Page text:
Xanax has quickly become a major problem in the world of addiction and treatment over the last several years. It has gained a lot of popularity among users due to its potency, and the means of acquisition have not been closely regulated until somewhat recently. This has resulted in many deaths, overdoses, and cases of addiction transference.
If you are concerned about someone you love who is abusing Xanax, please call New Life House right away at 888-357-7577 or email us at [email protected]. We can help you to find the resources necessary in order to help your loved one discover a path out of addiction.
Xanax is a drug that falls under the benzodiazepine category, under the generic name Alprazolam. Alprazolam is meant to treat unbalanced chemicals in the brain to help mitigate or completely avoid anxiety or anxiety attacks. Unfortunately, despite any health benefits it may have, it is often abused recreationally by young people due to the euphoric and calming effects that are produced.
The potential for abuse with Alprazolam is high. When used, Xanax creates a very strong sense of relaxation, social comfort and mental ease. That said, the use of Xanax is coupled by many side effects. Furthermore, Xanax is highly addictive, and can require higher and more frequent doses the longer its used.
Xanax can also promote drug-seeking addictive behavior. Because prolonged use of the drug prevents the brain from naturally producing enough neurochemicals that provide pleasure, users will ultimately only be able to derive any sense of well-being if they are using the drug, causing them to become physically and mentally dependent.
Xanax can bring an abuser’s whole life into shambles by hijacking not only their physical state but also their mental and emotional state. When someone starts to take Xanax, they usually start at a low dosage, but tolerance to Xanax builds very quickly and will eventually necesitate the user taking more each day to achieve the desired effect. Someone with a Xanax addiction may take up to 20 to 30 pills per day.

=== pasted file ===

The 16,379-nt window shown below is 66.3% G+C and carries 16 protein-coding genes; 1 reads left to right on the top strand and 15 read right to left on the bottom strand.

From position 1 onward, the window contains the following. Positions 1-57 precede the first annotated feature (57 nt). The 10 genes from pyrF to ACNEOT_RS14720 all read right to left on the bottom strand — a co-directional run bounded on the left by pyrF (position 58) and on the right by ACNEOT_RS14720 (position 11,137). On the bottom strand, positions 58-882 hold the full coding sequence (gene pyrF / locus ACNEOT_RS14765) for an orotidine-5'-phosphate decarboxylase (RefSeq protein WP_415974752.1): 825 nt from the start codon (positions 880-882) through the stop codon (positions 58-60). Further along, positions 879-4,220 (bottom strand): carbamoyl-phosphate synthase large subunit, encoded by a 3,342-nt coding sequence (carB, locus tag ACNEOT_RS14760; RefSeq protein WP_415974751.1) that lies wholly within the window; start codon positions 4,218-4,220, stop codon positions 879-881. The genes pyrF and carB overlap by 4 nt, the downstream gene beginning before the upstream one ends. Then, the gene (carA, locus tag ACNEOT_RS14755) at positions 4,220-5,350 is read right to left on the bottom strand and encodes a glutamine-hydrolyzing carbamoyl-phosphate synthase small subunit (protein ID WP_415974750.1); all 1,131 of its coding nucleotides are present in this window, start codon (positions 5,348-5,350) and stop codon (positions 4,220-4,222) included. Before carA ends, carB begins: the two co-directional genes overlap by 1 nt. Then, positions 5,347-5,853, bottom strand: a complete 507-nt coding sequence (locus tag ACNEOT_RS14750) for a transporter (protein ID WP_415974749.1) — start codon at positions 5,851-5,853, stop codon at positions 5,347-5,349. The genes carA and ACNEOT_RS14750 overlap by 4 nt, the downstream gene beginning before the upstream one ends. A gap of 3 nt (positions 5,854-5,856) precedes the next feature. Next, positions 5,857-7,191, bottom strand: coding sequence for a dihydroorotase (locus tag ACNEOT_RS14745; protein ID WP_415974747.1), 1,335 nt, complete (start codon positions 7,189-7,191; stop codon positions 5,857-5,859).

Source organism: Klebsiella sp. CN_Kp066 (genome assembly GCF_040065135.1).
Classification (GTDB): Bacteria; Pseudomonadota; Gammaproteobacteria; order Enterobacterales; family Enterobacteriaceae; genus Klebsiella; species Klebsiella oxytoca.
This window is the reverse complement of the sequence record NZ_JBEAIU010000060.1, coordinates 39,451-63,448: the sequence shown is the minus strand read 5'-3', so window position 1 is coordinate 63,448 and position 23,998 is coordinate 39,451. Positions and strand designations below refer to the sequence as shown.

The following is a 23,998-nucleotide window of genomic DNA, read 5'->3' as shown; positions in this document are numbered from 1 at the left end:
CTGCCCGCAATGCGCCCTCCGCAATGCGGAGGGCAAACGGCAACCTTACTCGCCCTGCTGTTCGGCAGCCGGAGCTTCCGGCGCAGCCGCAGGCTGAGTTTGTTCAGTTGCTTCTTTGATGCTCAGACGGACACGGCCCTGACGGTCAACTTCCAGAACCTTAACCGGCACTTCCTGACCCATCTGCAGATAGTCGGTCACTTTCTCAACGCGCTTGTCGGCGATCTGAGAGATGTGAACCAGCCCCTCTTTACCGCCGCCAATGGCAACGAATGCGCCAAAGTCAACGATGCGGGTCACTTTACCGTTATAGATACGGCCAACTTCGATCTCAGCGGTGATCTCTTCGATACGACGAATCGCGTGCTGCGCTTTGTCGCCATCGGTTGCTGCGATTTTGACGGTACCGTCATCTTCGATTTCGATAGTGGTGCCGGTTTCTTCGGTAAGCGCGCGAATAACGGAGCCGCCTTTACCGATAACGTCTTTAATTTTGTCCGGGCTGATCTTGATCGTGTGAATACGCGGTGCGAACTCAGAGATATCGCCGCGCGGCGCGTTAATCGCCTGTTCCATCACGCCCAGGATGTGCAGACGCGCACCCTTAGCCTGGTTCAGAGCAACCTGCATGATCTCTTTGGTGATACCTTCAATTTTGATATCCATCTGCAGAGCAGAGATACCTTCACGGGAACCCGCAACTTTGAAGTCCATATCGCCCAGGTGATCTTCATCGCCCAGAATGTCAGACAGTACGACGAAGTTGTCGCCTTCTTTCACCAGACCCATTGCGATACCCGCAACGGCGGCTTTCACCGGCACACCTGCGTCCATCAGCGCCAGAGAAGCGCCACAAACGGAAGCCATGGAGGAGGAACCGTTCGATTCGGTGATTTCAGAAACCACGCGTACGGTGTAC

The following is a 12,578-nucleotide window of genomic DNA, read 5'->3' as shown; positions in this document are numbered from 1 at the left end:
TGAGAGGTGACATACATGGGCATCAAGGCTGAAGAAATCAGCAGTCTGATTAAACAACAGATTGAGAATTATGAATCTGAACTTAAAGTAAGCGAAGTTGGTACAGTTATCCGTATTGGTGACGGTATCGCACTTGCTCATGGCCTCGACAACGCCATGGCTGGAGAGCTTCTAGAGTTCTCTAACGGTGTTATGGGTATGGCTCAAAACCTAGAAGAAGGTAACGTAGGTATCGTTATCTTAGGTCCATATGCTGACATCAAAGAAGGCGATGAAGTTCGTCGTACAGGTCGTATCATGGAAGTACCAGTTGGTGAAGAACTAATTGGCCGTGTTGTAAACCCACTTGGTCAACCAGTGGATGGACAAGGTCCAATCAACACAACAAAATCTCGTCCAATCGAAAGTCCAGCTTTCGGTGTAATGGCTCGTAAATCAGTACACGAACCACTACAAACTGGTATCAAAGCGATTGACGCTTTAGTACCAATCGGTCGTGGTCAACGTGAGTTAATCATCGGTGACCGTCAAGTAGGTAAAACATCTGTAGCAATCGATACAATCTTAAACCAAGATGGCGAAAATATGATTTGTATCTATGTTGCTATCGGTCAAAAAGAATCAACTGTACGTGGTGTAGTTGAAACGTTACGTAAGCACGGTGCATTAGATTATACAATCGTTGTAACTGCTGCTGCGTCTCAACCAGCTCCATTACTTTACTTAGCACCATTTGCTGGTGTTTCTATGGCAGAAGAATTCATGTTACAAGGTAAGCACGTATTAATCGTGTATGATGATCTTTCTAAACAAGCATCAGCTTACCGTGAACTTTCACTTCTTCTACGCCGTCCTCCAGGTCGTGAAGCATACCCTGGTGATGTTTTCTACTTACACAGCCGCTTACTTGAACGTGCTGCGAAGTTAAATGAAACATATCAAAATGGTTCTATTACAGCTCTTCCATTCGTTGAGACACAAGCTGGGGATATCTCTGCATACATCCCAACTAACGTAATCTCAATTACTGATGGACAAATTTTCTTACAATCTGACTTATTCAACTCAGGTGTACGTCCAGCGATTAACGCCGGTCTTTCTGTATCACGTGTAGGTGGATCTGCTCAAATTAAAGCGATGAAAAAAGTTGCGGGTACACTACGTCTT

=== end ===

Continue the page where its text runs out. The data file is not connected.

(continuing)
The danger arises when Xanax is mixed with other depressants such as alcohol and opiates like heroin or oxycodone. Because all of these substances act by slowing down the central nervous system, it is much more common to see drug related deaths when two or more of these substances are combined. Xanax also causes short-term memory loss, which can result in forgetting how much has already been taken and accidentally ingesting more than intended. Furthermore, this temporary amnesia coupled with the lowered inhibitions produced by Xanax can lead to all sorts of dangerous behaviors, posing the risk of legal consequences, or even death.
According to the Center for Disease Control, at least 95% of all Xanax-related overdoses involved another drug. The most common combinations found by the CDC were oxycodone and heroin, which are both opioid depressants.
According to the National Institute on Drug Abuse, over 8,000 people died of a drug overdose involving benzodiazepines in 2015, and each year this number continues to rise. Since 2002, overdose deaths involving alprazolam and other benzos increased by an astonishing four times the amount.
It should be reiterated that under no circumstance could Xanax be used safely in addition to other depressant substances without risk of serious physical harm and possibly death.
“Xanax is used to treat anxiety disorders, such as general panic disorder. It’s also used for the short-term relief of anxiety, to relieve anxiety associated with depression, and for panic disorder with or without agoraphobia (fear of open spaces),” as defined by everydayhealth.com.
In an article written at thehuffingtonpost.com, they state, “Xanax…is America’s most (over) prescribed psychiatric drug, outpacing even the antidepressants that made us, ‘The Prozac Nation.’ Every year, doctors write more than 50 million ‘benzo scripts’ — more than one per second — and 11 percent to 15 percent of all adult Americans have a bottle in their medicine cabinet, according to the American Psychiatric Association (APA).” This drug isn’t your everyday over-the-counter medication however, as it can have dire consequences if not taken properly.
Xanax is classified as a Schedule II drug due to its high potential for abuse and the possibility of leading to severe psychological or physical dependence. Xanax is highly addictive, and users often develop a tolerance for the drug. Xanax is meant to only be prescribed by a doctor, but addicts utilize various illicit channels to attain the drug.
Doctor shopping: Many addicts frequent different physicians and are dishonest about their medical history in order to obtain multiple prescriptions for Xanax, which is referred to as doctor shopping.